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ODE TO LORD M-RA.
on your head* some vengeance fell, M-ra, for every
I'd hear them by the dozen.
II. But still, howe'er you draw your bow,t Your charms improve, your triumphs grow, New grace adorns
your figure; More stiff your boots, more black your stock, Your hat assumes a prouder cock,
Like Pistol's (if 'twere bigger.)
HORACE. ODE VIII. BOOK II.
* Ulla si juris tibi pejerati
Pæna, Barine, nocuisset unquam ;
Crederem. + Sed tu simul obligāsti
So shall the Dublin Papers :
While troops blow out their tapers.
With B-st-rdg and with Bruin:
To prove his country's ruin.
Each day new followers I crowd your board, And lean expectants hail my Lord
* Expedit matris cineres opertos
Fallere, et toto † taciturna noctis
Ridet hoc, inquam, # Venus ipsa, rident
Adde quod pubes tibi crescit omnis
With adoration fervent:
Is still your humble servant.
To tax and save the nation :
To your Administration.
-nec priores Impiæ tectum dominæ relinquunt
Te suis matres metuunt juvencis
** The trepidation of Mr. T—ke, though natural, was not necessary; as it appeared from the ever-memorable “ Letter " to Mr. Mac Mahon,” (which was published about this time in the Morning Chronicle, and threw the whole town into paroxysms of laughter) that in the Administration which his Lordship was so gravely employed in forming, Mr. Fox was to have no place!
Jan. 29. The following Ode was dropped into the letter-box in our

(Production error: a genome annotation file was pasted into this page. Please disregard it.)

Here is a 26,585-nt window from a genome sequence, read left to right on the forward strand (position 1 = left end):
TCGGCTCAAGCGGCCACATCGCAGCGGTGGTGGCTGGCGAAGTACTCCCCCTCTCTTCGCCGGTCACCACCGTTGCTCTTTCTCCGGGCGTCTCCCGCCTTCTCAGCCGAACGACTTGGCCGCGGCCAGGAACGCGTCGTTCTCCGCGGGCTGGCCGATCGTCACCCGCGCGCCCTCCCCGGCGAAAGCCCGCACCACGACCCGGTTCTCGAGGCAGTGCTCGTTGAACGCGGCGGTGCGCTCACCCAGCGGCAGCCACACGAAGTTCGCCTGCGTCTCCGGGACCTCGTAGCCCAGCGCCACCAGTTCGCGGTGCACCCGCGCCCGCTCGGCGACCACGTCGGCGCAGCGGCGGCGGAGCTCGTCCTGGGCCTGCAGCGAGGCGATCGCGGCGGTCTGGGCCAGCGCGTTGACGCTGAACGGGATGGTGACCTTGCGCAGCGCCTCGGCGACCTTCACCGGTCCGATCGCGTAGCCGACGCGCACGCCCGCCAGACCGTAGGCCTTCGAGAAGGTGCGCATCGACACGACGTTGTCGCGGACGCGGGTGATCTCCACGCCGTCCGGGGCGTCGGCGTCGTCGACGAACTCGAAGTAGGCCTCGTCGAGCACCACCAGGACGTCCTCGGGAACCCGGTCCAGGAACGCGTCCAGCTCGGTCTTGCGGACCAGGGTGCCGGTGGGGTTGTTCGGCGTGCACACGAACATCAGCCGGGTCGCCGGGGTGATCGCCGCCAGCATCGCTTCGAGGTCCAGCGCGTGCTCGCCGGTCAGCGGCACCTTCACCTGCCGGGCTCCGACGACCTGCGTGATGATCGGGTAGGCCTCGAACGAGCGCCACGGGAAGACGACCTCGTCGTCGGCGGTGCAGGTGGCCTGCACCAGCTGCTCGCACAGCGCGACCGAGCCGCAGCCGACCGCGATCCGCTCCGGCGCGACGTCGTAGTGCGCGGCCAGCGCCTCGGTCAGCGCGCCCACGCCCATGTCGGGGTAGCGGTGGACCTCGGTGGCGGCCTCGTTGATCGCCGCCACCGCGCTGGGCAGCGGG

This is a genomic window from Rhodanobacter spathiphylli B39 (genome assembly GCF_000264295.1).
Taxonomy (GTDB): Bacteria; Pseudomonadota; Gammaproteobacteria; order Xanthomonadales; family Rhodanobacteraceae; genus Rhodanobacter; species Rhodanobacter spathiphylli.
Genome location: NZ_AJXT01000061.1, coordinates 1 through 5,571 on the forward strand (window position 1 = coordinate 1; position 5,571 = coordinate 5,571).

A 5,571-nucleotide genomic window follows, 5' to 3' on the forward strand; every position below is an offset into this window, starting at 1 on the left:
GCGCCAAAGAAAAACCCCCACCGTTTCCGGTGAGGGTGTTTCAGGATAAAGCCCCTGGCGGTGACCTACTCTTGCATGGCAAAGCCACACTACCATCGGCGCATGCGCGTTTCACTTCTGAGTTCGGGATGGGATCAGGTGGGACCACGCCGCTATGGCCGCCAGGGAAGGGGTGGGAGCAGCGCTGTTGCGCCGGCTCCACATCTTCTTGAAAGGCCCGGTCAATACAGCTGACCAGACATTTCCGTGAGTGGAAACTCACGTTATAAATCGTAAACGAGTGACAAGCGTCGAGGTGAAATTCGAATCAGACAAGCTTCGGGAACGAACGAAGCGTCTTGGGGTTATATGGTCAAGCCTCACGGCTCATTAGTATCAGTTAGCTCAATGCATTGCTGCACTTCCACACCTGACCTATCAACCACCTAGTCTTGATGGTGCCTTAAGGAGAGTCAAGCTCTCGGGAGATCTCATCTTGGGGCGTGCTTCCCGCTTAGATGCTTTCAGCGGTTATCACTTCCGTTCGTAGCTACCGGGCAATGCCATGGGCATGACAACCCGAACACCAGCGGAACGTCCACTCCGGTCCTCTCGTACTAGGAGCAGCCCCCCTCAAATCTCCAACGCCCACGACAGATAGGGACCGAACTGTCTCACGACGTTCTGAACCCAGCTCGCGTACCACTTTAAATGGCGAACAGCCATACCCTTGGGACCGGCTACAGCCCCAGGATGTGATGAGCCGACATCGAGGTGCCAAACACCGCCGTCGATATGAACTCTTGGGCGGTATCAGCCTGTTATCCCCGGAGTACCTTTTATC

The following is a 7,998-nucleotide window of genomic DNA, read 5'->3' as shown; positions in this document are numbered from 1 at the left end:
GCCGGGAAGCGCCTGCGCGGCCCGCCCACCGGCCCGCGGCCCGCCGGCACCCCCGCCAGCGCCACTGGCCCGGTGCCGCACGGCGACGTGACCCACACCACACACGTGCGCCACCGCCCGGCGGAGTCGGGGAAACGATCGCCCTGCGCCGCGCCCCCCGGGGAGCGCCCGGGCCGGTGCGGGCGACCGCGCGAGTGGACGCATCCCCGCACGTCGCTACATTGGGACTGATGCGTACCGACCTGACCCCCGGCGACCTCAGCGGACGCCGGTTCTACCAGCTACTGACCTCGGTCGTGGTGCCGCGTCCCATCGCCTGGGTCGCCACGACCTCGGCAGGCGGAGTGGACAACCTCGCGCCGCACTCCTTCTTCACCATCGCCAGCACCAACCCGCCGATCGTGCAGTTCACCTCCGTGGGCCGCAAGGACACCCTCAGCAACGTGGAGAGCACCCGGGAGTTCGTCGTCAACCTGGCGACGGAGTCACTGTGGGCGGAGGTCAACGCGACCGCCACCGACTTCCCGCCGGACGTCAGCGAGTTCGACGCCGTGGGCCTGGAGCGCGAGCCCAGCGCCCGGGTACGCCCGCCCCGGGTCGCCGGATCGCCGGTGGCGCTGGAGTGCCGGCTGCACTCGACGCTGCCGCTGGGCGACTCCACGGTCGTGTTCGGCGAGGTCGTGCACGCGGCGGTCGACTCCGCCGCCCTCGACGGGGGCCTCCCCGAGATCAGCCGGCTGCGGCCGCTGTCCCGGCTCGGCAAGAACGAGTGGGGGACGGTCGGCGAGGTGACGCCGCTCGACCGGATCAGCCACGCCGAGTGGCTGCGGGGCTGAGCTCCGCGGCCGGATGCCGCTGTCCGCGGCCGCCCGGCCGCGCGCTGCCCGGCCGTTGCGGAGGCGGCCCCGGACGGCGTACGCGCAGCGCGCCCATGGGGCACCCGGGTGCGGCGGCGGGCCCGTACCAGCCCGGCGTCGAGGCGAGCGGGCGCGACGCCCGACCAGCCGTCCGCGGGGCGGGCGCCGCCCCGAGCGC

Publisher's window. From its title_6 A BIT OF AN “ Ode to Mr. Fox”-we were led to imagine there was some mistake in the business, and that it was meant to have been conveyed to Mr. Wright's neighbour, Mr. Debrett, whom we recollected to have been the Publisher of the“ Half of a Letter to the same Gentleman, which occasioned so much noise (of horse-laughing) in the world. Our politics certainly do not entitle us to the honourable distinction of being made the channel for communicating such a production to the public. But for our parts, as we ure “ not at war with Genius," on whatever side we find it, we are happy to give this Poem the earliest place in our Paper; and shall be equally ready to pay the same attention to any future favours of the same kind, and from the same quarter. The Poem is a free translation, or rather, perhaps, imitation, of the 20th Ode of the 2d Book of Horace. We have taken the liberty to subjoin the passages of which the parallel is the most striking.
A BIT OF AN ODE TO MR. FOX.
That scare the vulgar reader :
A bold and free Seceder.
Shall live for everlasting :
Half-dead with rage and fasting,
* Non usitatâ nec tenui ferar
Penna, biformis per liquidum æthera
Non ego, quam vocas
Jamjam residunt cruribus asperæ